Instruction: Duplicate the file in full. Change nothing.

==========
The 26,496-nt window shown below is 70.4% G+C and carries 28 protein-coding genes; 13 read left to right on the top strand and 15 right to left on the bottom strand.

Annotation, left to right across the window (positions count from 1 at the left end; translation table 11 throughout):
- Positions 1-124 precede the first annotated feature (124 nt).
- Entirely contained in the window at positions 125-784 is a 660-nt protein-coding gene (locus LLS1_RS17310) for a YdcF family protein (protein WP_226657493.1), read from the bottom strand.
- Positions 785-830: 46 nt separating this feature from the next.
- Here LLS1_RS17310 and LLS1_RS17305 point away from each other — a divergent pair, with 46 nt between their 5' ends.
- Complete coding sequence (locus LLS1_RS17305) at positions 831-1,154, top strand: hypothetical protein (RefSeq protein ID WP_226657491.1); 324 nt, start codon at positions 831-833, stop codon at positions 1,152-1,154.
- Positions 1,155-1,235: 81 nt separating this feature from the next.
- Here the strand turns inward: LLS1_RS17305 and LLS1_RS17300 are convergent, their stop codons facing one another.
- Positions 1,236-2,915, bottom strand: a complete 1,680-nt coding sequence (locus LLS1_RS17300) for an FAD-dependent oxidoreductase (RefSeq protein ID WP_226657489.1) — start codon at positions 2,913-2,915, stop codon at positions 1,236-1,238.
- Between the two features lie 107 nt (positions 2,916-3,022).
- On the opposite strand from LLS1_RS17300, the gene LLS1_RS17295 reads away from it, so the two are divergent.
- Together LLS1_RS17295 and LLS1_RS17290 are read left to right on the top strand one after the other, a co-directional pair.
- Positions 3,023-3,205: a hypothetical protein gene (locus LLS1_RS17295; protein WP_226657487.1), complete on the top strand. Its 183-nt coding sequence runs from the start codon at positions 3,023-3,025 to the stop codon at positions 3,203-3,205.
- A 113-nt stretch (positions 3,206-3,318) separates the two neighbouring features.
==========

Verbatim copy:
The 26,496-nt window shown below is 70.4% G+C and carries 28 protein-coding genes; 13 read left to right on the top strand and 15 right to left on the bottom strand.

Annotation, left to right across the window (positions count from 1 at the left end; translation table 11 throughout):
- Positions 1-124 precede the first annotated feature (124 nt).
- Entirely contained in the window at positions 125-784 is a 660-nt protein-coding gene (locus LLS1_RS17310) for a YdcF family protein (protein WP_226657493.1), read from the bottom strand.
- Positions 785-830: 46 nt separating this feature from the next.
- Here LLS1_RS17310 and LLS1_RS17305 point away from each other — a divergent pair, with 46 nt between their 5' ends.
- Complete coding sequence (locus LLS1_RS17305) at positions 831-1,154, top strand: hypothetical protein (RefSeq protein ID WP_226657491.1); 324 nt, start codon at positions 831-833, stop codon at positions 1,152-1,154.
- Positions 1,155-1,235: 81 nt separating this feature from the next.
- Here the strand turns inward: LLS1_RS17305 and LLS1_RS17300 are convergent, their stop codons facing one another.
- Positions 1,236-2,915, bottom strand: a complete 1,680-nt coding sequence (locus LLS1_RS17300) for an FAD-dependent oxidoreductase (RefSeq protein ID WP_226657489.1) — start codon at positions 2,913-2,915, stop codon at positions 1,236-1,238.
- Between the two features lie 107 nt (positions 2,916-3,022).
- On the opposite strand from LLS1_RS17300, the gene LLS1_RS17295 reads away from it, so the two are divergent.
- Together LLS1_RS17295 and LLS1_RS17290 are read left to right on the top strand one after the other, a co-directional pair.
- Positions 3,023-3,205: a hypothetical protein gene (locus LLS1_RS17295; protein WP_226657487.1), complete on the top strand. Its 183-nt coding sequence runs from the start codon at positions 3,023-3,025 to the stop codon at positions 3,203-3,205.
- A 113-nt stretch (positions 3,206-3,318) separates the two neighbouring features.